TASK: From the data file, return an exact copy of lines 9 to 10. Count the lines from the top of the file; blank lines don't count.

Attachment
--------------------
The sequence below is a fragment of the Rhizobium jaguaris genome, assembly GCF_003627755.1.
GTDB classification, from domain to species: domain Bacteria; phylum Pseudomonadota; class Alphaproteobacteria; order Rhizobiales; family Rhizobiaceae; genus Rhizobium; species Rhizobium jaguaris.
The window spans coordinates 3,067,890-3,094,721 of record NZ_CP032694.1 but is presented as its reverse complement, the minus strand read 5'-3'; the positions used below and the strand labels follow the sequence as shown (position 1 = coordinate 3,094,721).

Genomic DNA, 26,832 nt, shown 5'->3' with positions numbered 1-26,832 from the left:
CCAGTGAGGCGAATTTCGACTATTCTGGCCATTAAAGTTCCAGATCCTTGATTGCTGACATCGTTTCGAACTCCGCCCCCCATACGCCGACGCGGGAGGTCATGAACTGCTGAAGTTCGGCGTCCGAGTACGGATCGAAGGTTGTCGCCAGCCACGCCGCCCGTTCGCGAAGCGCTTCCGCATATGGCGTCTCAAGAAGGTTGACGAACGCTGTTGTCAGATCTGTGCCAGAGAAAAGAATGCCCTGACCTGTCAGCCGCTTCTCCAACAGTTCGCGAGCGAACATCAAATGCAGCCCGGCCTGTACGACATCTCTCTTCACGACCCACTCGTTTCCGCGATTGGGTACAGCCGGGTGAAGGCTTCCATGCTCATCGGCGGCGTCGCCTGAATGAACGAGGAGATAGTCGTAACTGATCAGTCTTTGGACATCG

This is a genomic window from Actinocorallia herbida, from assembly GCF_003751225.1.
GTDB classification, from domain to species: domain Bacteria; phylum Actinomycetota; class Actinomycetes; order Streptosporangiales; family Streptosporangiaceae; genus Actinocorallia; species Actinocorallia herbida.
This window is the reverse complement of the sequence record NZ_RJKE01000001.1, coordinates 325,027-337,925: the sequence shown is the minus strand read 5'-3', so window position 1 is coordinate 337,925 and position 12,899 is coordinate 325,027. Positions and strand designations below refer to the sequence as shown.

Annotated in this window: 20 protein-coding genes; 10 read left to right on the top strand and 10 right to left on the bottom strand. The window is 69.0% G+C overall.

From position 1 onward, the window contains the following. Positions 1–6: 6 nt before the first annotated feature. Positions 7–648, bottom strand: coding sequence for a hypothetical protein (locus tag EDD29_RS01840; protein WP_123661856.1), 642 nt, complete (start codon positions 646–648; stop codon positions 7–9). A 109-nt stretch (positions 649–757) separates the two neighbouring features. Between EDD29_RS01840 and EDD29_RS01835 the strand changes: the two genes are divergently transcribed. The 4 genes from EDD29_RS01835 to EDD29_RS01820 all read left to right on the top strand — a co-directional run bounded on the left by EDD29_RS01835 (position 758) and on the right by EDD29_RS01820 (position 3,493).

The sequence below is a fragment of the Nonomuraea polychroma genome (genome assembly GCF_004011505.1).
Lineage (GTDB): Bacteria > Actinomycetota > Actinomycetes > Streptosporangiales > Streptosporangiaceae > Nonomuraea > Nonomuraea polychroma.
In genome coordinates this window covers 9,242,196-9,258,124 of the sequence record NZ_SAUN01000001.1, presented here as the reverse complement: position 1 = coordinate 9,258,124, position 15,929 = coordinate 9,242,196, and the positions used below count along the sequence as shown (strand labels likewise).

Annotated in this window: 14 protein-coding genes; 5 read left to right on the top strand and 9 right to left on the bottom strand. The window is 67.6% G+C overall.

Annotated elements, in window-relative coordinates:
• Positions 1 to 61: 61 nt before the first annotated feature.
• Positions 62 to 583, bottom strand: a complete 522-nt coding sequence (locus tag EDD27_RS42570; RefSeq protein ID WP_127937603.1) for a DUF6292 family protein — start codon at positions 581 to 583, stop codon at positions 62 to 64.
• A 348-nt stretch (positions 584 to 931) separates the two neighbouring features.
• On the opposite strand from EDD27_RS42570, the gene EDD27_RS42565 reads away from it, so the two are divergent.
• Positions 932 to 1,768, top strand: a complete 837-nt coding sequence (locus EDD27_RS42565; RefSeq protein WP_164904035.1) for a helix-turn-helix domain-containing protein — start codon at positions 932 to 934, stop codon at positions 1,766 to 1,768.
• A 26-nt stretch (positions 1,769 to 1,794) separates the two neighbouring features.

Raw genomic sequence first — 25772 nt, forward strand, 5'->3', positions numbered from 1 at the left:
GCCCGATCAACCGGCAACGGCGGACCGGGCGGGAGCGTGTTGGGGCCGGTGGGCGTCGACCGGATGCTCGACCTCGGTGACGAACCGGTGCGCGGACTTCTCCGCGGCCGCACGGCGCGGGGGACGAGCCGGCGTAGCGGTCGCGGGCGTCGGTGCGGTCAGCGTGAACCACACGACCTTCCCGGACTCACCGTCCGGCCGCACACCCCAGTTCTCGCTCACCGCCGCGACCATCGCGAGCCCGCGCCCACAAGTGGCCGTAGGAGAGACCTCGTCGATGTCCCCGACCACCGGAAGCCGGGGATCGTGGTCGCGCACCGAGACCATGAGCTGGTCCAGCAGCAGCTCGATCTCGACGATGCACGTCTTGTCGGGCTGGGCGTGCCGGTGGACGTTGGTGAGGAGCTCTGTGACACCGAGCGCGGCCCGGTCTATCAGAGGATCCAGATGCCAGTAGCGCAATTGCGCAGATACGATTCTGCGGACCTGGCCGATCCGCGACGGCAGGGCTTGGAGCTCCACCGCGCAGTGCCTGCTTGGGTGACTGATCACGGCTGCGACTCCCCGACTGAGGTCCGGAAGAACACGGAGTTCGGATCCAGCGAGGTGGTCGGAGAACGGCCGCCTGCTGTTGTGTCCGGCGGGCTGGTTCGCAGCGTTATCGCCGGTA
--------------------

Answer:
Annotated in this window: 20 protein-coding genes; 10 read left to right on the top strand and 10 right to left on the bottom strand. The window is 69.0% G+C overall.

From position 1 onward, the window contains the following. Positions 1–6: 6 nt before the first annotated feature. Positions 7–648, bottom strand: coding sequence for a hypothetical protein (locus tag EDD29_RS01840; protein WP_123661856.1), 642 nt, complete (start codon positions 646–648; stop codon positions 7–9). A 109-nt stretch (positions 649–757) separates the two neighbouring features. Between EDD29_RS01840 and EDD29_RS01835 the strand changes: the two genes are divergently transcribed. The 4 genes from EDD29_RS01835 to EDD29_RS01820 all read left to right on the top strand — a co-directional run bounded on the left by EDD29_RS01835 (position 758) and on the right by EDD29_RS01820 (position 3,493).